Writing paragraphs and stringing them together

This post is about structuring a paragraph, and about stringing paragraphs together. I’ve written about the overall structure of a scientific paper in my previous post, but I’ve noticed that many people put very little thought into structuring the text within their paragraphs. Because we’re never really taught this! And as a result, paragraphs can feel disjointed, unfinished, and sometimes even chaotic! So, how do you structure a paragraph and make it easy – enjoyable even! – to read, how do you make sure the reader gets your point, and how do you make sure the flow of your paragraphs is logical and coherent?

I like to start a paragraph with the most important sentence. See, I just did that. That first sentence? That should make the point you want the reader to remember. Once you’ve made that point, you can explain it in a bit more detail in the rest of the paragraph. Why is it so important to make the most important statement in the first sentence? Because the attention of the reader will fade as they read on, but they do want to read on to learn about the point that you’ve just made. So, explain it, give a few examples, or maybe even insert a contradiction – something that does not support what you just said. And once you’ve done that, you need a transition to the next paragraph. Really, like a teaser to make the reader curious about what you’re going to write about next. That contradiction that I just suggested? That’s the ideal transition to the next paragraph.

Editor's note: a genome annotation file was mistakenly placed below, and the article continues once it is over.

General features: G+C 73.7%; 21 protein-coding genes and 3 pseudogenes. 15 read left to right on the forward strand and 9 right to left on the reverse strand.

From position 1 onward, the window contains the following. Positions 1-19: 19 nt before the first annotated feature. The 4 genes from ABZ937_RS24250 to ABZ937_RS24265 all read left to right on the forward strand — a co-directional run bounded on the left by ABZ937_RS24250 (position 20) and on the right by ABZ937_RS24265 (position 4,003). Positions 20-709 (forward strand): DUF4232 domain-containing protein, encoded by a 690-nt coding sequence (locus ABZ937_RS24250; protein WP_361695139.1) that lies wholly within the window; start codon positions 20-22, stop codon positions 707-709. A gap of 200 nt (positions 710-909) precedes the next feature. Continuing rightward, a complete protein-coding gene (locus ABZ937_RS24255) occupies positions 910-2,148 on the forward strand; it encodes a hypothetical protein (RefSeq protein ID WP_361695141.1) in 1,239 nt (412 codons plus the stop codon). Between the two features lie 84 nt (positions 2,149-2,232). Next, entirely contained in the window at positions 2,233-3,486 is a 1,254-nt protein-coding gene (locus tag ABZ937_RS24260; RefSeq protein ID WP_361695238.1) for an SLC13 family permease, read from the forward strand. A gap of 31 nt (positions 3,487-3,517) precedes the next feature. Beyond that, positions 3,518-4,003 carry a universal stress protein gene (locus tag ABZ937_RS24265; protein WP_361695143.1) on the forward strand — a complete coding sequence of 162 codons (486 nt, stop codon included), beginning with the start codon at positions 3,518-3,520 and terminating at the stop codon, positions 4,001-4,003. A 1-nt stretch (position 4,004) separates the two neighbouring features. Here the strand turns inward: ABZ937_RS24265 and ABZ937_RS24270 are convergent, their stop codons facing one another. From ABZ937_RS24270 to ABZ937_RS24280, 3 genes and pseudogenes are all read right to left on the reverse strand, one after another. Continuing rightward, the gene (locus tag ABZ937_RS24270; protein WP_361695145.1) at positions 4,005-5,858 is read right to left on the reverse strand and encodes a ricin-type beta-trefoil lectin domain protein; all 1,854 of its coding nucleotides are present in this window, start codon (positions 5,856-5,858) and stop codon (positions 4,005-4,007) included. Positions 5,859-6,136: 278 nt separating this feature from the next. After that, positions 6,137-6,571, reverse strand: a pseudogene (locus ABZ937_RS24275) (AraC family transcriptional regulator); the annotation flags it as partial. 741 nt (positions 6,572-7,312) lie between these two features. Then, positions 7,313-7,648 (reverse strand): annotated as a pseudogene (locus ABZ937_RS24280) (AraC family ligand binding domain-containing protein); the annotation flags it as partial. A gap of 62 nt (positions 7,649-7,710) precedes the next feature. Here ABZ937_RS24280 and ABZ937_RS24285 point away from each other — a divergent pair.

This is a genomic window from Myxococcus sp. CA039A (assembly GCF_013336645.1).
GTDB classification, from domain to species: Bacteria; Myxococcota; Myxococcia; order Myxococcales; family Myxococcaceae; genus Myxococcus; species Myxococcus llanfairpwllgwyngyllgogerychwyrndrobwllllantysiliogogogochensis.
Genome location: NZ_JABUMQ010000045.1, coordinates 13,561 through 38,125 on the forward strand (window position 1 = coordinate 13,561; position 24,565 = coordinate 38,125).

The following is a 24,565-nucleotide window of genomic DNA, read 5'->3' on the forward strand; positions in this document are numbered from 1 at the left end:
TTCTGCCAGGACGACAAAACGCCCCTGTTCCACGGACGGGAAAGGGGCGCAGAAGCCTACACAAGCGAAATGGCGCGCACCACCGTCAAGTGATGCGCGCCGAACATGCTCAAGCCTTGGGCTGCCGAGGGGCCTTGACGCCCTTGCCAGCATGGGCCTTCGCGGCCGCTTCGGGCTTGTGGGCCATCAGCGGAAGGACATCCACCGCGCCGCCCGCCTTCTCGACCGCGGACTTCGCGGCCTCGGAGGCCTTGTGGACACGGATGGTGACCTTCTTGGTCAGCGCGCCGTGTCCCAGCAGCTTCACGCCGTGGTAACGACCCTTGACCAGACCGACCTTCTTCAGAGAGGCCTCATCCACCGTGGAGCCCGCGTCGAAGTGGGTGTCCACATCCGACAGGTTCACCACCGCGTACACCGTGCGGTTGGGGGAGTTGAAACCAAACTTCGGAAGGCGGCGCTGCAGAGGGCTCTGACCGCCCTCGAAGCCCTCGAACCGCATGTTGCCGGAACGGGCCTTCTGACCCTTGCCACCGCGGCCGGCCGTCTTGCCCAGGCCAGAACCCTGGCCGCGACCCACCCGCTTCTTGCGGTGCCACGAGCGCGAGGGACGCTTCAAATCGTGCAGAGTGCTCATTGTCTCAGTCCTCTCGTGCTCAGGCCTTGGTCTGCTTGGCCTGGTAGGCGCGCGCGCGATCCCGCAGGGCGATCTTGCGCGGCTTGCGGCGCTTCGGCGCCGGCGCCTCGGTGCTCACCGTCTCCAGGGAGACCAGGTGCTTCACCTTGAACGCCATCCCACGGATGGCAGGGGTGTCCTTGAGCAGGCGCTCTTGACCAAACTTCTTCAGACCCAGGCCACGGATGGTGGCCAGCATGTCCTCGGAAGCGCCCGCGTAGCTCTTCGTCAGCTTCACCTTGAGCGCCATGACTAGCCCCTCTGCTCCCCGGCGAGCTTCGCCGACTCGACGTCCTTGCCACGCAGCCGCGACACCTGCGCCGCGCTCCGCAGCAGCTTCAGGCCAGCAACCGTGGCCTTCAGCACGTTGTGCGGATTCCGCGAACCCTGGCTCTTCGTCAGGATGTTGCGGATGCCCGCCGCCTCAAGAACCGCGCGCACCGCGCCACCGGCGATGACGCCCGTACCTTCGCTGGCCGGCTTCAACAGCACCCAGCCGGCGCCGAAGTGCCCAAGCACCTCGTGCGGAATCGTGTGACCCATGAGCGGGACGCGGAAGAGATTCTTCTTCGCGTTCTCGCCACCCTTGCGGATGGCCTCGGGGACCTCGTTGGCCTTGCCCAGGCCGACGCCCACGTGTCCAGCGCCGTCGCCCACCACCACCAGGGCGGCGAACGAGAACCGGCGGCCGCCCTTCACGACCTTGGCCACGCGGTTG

Why did I suggest inserting a contradiction? Well, because sometimes it works differently! Sometimes, you can make your point in the second sentence (and I just did that!). It can become very repetitive – boring – if every paragraph looks the same and follows the same format. And scientific writing is not just about getting the message across, I think it should also be about writing something that’s a joy to read. You can try different formats, and sentences and paragraphs of different length. You can insert commas, brackets, semicolons, m-dashes – anything to make the text a bit more playful and break up long sentences! Really, within that rather rigid format for scientific papers, you can be creative. 

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To share or not to share?

Big data is great. I don’t think anyone can argue against the benefits of making datasets, whether they are from independent, controlled experiments, or from large-scale projects such as the Earth microbiome, publicly available. Depositing your data in one of the databases available, such as figshare or MG-RAST, can only ever help science. It progresses science by preventing fraud, making the process more transparent, and allowing for crosschecking of results. Sharing facilitates discussion. I have never heard of unethical use of shared data.

Nothing new there. In fact, sharing data might prevent masses and masses of unpublished data from getting lost forever, and thus has the potential to save millions of pounds of public money being spent on experiments that have already been done, but that no one knows about. Think about all those PhD thesis chapters, all analysed and written up, that never get published, and are therefore potentially lost for science forever. Similar to their open access strategy, research councils and funding agencies should perhaps set up a system that obliges PhD students to deposit their data before they can get their doctorate. Continue reading